Here we talk about CoinChange problem which is somewhat difficult to comeup with DP functional equation right away. So it is best to get a recurrence relation and solve it first. A correct solution at first is always a good idea ! Then analyze the execution and perhaps come up with DP functional equation.

I'M NO EXPERT in DP analysis, so one step at a time.

Problem statement:

Given a set of coins with infinite supplies of each denominations, like: S = {1, 5, 10, 25 }. So the set consist of pennies, nickels, dimes, and quaters.

Question: What is the minimal number of coins that make up to an amount of changes, say N.

Ex: N = 11 => {1, 10} or { 1, 5, 5}. MinNoOfCoins = 2.

Caution: Try to follow the DP 2 methods to come up with DP functional equations straight out and see if this could be easy or complex.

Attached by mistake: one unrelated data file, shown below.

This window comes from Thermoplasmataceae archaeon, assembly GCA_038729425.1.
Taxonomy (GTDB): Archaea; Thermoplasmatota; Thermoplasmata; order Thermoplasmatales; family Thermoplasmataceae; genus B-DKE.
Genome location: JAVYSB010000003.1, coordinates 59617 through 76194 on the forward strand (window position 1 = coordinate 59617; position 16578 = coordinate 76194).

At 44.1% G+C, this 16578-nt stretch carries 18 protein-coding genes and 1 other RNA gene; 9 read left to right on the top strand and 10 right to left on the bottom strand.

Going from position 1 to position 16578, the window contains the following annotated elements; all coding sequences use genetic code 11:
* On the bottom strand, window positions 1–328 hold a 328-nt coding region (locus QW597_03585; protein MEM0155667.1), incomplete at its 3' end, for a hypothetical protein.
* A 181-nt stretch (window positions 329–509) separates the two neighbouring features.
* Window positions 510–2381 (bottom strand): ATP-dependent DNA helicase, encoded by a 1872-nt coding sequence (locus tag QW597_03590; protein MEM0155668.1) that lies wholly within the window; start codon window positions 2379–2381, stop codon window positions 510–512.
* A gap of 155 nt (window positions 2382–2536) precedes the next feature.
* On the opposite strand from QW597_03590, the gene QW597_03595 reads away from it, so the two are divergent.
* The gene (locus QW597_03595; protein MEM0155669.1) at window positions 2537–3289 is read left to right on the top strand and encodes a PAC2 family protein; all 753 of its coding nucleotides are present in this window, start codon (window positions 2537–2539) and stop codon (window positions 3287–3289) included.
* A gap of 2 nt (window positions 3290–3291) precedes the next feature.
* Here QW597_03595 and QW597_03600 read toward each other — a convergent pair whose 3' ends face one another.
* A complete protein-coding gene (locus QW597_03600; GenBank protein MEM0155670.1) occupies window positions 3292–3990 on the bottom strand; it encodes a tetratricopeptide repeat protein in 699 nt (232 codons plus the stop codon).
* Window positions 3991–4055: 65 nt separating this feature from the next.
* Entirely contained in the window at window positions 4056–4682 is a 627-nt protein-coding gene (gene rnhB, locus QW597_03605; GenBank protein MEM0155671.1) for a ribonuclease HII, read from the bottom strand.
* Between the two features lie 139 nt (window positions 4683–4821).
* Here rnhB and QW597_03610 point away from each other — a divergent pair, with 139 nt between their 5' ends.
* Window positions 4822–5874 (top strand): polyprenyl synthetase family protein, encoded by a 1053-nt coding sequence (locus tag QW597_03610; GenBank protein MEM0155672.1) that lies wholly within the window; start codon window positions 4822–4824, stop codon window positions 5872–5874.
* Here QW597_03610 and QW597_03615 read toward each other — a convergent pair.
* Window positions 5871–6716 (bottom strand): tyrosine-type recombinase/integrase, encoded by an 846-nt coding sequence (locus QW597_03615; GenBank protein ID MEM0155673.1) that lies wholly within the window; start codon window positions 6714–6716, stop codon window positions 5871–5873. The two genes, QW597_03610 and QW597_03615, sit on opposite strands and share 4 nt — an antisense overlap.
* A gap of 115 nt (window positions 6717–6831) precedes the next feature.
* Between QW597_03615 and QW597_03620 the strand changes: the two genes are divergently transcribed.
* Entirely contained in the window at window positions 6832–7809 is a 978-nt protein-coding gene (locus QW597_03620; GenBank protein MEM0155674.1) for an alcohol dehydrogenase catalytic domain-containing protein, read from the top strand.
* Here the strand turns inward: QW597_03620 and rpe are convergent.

Note that DP problems solving in most cases is to look at substructure from backtracking point of view.

So the recursive definition is -

MinNoOfCoins(N ) = min { 1+MinNoOfCoins(N-1); 1+MinNoOfCoins(N-5); 1+ MinNoOfCoins(N-10); 1+MinNoOfCoins(N-25)}, depending on what is the last denomination being picked.

 For this recursive definition, here is the implementation ---

//

//  Created by Admin on 5/6/18.

//  Copyright © 2018 AdminProkash Sinha. All rights reserved.

//

 

#include <stdio.h>

 

/*

 * Given a set of coins S = { 1, 5, 10, 25 } pennies, nickels, dimes, quaters

 * Given N the change Amout, say 73 or 62 or 49 ...

 * Find the min number of coins whose sum is N

 *

 * -- A straight DP functional equation may not be simple thing to do, becasue

 * -- D(N ) defined as Minmum no. of coins to get changes to N, then